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Democrats see Bush as focus in 2008 Congress races
WASHINGTON (Reuters) - U.S. President George W. Bush will not be on a ballot in 2008 but Democrats said on Wednesday they plan to make him the centerpiece of their campaign to boost their majorities in Congress.
They argued the prolonged war in Iraq combined with their stalemate with Bush over issues like a plan in Congress to expand child health care coverage make him a good foil to use in the November 2008 election.
"At least in terms of incumbents who supported Bush 90 or 92 or 94 or 96 percent of the time, we believe that will be a very potent issue in 2008," said Sen. Charles Schumer of New York, head of the Democratic Senatorial Campaign Committee.
One political expert said Democrats used Bush effectively last year to recapture Congress, seizing on his low approval ratings, and they are expected to boost their margins next year.
"It is a little bit of deja vu from 2006 and it's hard to argue with them because it worked," said Jennifer Duffy, an analyst at the Cook Political Report. "Especially on the Senate side ... the environment is still very good for Democrats."
Democrats have a 51-49 majority in the Senate. In the House they have a 233-200 lead and there are two vacancies.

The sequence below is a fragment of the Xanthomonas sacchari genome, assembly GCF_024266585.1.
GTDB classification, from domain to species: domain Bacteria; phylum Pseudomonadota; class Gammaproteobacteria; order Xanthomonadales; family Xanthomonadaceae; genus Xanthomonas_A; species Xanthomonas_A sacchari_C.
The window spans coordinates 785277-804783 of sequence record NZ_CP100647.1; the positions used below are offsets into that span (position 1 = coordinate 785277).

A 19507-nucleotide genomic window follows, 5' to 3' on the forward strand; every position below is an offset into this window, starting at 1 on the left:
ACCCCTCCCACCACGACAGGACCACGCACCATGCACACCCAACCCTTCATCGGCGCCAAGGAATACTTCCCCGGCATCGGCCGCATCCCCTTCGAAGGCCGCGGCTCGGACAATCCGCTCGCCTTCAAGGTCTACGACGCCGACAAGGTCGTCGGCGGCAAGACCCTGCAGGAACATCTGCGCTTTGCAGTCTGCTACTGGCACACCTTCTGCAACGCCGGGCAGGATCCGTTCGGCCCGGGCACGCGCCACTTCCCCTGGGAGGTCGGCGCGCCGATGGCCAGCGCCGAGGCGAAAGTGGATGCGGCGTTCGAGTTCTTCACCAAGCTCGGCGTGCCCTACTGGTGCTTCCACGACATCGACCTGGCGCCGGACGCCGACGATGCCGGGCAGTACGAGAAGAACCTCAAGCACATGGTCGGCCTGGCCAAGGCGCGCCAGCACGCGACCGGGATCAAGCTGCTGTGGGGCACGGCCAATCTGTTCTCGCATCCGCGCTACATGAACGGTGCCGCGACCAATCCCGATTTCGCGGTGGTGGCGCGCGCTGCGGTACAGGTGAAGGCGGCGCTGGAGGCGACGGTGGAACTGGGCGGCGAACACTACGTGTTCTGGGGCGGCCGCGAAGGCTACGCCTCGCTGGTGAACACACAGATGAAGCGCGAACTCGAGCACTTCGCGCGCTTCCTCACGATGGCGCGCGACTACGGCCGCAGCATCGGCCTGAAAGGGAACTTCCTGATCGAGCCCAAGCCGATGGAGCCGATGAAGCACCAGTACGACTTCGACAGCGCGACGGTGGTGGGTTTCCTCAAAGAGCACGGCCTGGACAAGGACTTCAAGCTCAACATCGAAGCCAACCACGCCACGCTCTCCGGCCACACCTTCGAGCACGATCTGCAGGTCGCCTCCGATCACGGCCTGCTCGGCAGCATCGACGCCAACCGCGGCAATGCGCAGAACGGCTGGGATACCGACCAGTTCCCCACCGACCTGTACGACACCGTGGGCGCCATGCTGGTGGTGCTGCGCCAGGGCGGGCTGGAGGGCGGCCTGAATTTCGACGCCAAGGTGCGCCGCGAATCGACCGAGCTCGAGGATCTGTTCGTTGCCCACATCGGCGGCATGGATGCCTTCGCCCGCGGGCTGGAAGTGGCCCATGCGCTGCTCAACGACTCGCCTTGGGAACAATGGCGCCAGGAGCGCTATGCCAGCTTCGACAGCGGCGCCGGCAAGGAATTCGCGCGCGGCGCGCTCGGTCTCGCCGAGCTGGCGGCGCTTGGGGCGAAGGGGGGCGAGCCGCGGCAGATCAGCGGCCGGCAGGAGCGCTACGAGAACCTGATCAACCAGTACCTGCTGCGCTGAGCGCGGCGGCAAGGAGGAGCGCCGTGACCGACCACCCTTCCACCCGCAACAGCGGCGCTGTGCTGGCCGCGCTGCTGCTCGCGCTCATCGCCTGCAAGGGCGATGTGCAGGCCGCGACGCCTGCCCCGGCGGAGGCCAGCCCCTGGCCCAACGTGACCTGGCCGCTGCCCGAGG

In 2008 Republicans must defend 22 seats in the Senate compared to 12 for Democrats. In the House, where all 435 seats are up, Republicans have seen 14 members decide against running for re-election or are pursuing other offices compared to at least three Democrats.
"People recognize that the Bush administration is very unpopular for standing in the way of change," said Rep. Chris Van Hollen, head of the Democratic Congressional Campaign Committee. "George Bush and his legacy will be on the ballot in 2008."
However, Republicans said the picture was not all rosy for Democrats, pointing to a Massachusetts special election earlier this month in which a Democrat barely edged out the Republican in a congressional district that has been held by Democrats for 35 years.
"Presidential elections are prospective in nature and the Democrat-led Congress has already proven that they are incapable of delivering on a single campaign promise," said Ken Spain, a spokesman for the National Republican Congressional Committee.
Still, as expected, Schumer predicted Democrats would hold their seats next year. Analysts have said the most vulnerable Democrats are Sen. Mary Landrieu of Louisiana, a state that just elected a Republican governor, and South Dakota Sen. Tim Johnson, who is recovering from a brain hemorrhage.
He pointed to Republicans they believe were vulnerable in Maine, New Hampshire, Oregon, Minnesota and a chance to gain open seats in New Mexico, Virginia and Colorado that Republicans now hold.
A new survey released by the Pew Research Center for the People and the Press found that Democrats fared better among Americans, with 48 percent believing they could bring needed change compared to 26 percent for Republicans.
Both Schumer and Van Hollen acknowledged that there was a long time before the 2008 election but they felt good about their prospects. "We are feeling that the wind is at our back," Schumer said.
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